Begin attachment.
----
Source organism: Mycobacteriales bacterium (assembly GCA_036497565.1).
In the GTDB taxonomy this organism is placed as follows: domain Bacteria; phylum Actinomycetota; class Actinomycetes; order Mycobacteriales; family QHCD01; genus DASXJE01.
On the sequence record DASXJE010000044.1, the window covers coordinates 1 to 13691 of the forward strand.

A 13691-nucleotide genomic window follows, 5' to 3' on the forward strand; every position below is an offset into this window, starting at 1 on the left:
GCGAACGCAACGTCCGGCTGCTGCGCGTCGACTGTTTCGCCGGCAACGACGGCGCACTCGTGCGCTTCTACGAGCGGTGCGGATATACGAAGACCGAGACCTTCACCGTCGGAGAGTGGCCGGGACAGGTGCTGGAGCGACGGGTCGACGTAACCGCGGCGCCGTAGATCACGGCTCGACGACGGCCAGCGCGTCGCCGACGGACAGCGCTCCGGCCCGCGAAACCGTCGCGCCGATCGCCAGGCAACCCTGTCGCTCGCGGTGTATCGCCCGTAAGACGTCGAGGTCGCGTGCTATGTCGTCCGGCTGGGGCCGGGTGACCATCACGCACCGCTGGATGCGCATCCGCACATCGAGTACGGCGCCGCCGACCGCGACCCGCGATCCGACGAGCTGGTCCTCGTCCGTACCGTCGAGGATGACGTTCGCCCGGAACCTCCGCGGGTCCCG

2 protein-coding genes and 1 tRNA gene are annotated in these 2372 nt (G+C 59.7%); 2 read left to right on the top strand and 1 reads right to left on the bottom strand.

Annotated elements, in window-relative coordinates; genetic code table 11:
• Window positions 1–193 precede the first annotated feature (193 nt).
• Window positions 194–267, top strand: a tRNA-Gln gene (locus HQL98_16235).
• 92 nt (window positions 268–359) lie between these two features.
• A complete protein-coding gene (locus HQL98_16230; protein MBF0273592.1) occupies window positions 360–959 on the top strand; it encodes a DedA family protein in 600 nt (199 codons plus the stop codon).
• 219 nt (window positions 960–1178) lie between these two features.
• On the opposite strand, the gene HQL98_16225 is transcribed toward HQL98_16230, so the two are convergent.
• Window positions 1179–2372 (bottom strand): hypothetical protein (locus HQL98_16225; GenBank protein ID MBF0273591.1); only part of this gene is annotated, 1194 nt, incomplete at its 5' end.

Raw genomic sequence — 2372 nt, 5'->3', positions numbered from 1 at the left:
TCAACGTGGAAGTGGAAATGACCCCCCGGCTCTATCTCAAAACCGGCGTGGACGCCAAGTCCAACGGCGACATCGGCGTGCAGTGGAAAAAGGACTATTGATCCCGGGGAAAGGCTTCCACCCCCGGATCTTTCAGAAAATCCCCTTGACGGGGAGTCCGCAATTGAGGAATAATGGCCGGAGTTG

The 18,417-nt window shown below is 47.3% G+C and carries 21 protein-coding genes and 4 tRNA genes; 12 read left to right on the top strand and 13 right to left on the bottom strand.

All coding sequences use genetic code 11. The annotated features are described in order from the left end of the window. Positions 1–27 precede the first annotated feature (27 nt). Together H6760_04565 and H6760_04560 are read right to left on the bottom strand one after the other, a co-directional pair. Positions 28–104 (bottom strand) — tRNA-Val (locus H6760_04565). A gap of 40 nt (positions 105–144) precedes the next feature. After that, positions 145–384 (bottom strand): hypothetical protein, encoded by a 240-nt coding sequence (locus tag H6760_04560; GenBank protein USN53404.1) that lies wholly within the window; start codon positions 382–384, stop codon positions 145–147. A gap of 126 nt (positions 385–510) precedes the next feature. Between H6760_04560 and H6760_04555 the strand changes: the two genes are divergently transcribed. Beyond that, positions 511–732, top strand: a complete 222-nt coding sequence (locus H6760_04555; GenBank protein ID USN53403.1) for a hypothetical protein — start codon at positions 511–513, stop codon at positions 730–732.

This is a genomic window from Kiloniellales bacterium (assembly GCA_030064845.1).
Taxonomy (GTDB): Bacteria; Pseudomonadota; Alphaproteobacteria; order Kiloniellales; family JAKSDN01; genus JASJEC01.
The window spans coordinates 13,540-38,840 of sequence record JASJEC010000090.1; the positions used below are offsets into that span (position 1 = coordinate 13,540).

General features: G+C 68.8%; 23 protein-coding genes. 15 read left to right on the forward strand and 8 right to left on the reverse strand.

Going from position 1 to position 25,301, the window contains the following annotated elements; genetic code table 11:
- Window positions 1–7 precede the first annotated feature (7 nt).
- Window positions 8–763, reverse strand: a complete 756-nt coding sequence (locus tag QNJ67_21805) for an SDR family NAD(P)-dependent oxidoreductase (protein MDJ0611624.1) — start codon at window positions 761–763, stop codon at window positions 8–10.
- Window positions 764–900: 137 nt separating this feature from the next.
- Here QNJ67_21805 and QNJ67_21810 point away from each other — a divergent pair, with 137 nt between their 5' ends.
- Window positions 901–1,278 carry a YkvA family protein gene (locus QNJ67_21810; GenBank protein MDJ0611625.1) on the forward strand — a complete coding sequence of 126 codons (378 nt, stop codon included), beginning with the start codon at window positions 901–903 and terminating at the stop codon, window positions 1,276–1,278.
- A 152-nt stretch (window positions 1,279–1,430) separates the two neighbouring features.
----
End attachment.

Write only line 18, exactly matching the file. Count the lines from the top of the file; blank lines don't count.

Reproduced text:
All coding sequences use genetic code 11. The annotated features are described in order from the left end of the window. Positions 1–27 precede the first annotated feature (27 nt). Together H6760_04565 and H6760_04560 are read right to left on the bottom strand one after the other, a co-directional pair. Positions 28–104 (bottom strand) — tRNA-Val (locus H6760_04565). A gap of 40 nt (positions 105–144) precedes the next feature. After that, positions 145–384 (bottom strand): hypothetical protein, encoded by a 240-nt coding sequence (locus tag H6760_04560; GenBank protein USN53404.1) that lies wholly within the window; start codon positions 382–384, stop codon positions 145–147. A gap of 126 nt (positions 385–510) precedes the next feature. Between H6760_04560 and H6760_04555 the strand changes: the two genes are divergently transcribed. Beyond that, positions 511–732, top strand: a complete 222-nt coding sequence (locus H6760_04555; GenBank protein ID USN53403.1) for a hypothetical protein — start codon at positions 511–513, stop codon at positions 730–732.